A look back at Newcastle United's foreign imports
PUBLISHED: 17:49 14 February 2013 | UPDATED: 22:15 26 February 2013
As Newcastle United increases its French connection, Roger Tames recalls other football imports who made their mark
Its a couple of decades since former Newcastle United chairman Sir John Hall declared his dream was to see eleven Geordies playing in the famous black and white stripes.
Now, eleven Frenchman can be found in Alan Pardews first team squad. And the only Geordie accent you will hear on the pitch at St James Park belongs to Steven Taylor who was actually born in London.
The five transfer window signings from across La Manche isnt just an impulse reaction to a rapidly disintegrating season. Its a reflection on an ludicrous market place where British players are now priced out of reach. Yet this doesnt mean to say that Newcastle fans have not regularly taken the teams continental blend to their hearts. Its not just the local lads whove become local heroes.
Go back to 1952 when Chilean George Robledo scored the winning goal in the FA Cup Final with his younger brother Eduardo alongside him in the team. Being brought up in Barnsley, however, did make the Robledo boys presence on Tyneside a little more understandable.
Even Uniteds last major honour, the 1969 Fairs Cup triumph, saw an early European influence provided by Danish midfielder Benny Arentoft. Those were the days when the footballers who flooded across the border came from Scotland. Thats an accent totally absent at present.
Spin forward to the eighties, and St James Park saw the first Brazilian take the field in the Football League. Willie McFaul forked out a club record fee of 575,000 for a little known striker Mirandinha from Palmeiras, who went on to score 29 goals in 69 appearances. Though this enterprising gamble was only a limited success, it lingered far more in the memory than another United Dane, Frank Pingel, who found the net just once.
Pingels countryman Bjorn Kristensen soon earned far more cheers for manager Jim Smith who also brought in one of Uniteds most popular ever European players in Czech keeper Pavel Srnicek. The famous Pavel is a Geordie t-shirt became his most prized possession.
Under Sir Johns chairmanship Kevin Keegan started to give The Toon a real sense of foreign flair. Swiss full back Marc Hottiger was quietly dependable but the Belgian giant alongside him in defence proved one of the Premier Leagues most eye-catching players. Philippe Alberts brilliant chip over Peter Schmeichel in the 5-1 destruction of the Reds was one of the most unforgettable moments in the clubs recent history. And few foreign players embraced Tyneside life more enthusiastically than Albert.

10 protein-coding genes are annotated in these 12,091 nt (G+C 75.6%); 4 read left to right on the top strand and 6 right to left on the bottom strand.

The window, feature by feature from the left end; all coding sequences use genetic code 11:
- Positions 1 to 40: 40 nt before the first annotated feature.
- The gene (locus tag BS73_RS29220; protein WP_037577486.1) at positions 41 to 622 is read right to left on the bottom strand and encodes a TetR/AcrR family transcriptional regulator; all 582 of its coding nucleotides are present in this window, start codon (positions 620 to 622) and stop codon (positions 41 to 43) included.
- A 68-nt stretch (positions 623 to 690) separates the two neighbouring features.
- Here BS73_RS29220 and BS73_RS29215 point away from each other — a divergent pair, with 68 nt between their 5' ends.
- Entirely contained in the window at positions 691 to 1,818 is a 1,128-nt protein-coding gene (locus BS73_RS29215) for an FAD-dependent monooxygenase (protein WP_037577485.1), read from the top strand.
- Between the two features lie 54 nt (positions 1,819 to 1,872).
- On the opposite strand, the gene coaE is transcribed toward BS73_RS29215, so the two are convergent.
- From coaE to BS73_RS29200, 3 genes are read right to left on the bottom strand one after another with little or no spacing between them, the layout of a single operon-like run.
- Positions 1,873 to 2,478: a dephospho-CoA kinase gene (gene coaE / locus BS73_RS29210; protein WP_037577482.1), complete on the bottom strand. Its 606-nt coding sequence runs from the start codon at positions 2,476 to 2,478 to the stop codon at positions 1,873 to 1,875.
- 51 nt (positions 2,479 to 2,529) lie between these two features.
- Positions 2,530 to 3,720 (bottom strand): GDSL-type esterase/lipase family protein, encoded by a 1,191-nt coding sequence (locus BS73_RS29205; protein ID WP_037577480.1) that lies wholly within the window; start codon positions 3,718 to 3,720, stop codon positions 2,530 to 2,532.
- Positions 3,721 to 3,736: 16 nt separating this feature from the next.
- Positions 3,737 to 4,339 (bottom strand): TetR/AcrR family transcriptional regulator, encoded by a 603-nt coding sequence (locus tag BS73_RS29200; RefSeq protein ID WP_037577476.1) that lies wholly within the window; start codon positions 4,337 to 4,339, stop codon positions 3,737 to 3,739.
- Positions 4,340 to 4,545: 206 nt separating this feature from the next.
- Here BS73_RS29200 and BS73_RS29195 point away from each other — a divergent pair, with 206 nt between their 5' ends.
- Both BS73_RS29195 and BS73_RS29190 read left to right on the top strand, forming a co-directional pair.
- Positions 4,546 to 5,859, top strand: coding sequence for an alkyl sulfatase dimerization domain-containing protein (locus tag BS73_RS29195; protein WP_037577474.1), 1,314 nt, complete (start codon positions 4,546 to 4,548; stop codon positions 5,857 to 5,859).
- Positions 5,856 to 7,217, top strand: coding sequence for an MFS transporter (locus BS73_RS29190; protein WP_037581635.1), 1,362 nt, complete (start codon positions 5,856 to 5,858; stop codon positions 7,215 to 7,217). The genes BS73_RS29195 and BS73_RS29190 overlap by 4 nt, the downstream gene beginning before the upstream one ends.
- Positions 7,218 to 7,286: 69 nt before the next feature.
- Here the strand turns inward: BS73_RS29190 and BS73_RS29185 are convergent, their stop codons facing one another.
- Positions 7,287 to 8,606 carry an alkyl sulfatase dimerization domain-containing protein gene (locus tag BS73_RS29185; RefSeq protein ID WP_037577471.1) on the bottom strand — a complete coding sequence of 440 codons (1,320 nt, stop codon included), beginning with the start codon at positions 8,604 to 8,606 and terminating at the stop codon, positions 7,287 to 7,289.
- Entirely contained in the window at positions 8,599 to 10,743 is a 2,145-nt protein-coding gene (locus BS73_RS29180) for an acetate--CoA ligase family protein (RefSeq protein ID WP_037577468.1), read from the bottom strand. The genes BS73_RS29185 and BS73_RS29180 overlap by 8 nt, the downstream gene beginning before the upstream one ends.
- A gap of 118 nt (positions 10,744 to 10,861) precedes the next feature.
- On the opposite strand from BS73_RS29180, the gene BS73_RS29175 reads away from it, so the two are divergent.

The only goal to challenge the Belgians for its delirium factor, has to be that hat-trick header from Kevin Keegans most enigmatic signing Tino! Colombias Faustino Asprilla sent Barcelona packing on a night of wonderful Champions League football. Newcastle fans facing their last breath, and with lifes images flashing past, will still pick out the sight of Asprilla hanging in mid-air to meet Keith Gillespies cross, and then the Colombian on his knees in front of fans transported into dreamland. It was that good.
The Gallowgate faithful cherished the sight of hometown heroes like Peter Beardsley and Alan Shearer lighting up the Premier League. But they also relished the glamour added to the team by the Gallic panache of David Ginola. On and off the field, the fans so liked his style.
Of course, not every overseas player returns home a star. Jon Dahl Tomasson and World Cup winner Stephane Guivarch were two much heralded strikers who crashed and burned at St James Park. Even Sir Bobby Robson said the maddeningly inconsistent Laurent Robert was one of the most difficult players hed ever managed.
Newcastle may no longer be a hotbed of soccer in terms of producing its own talent. But as Messieurs Debuchy, Gouffran and Sissoko will soon find out, it still knows a star when it sees one.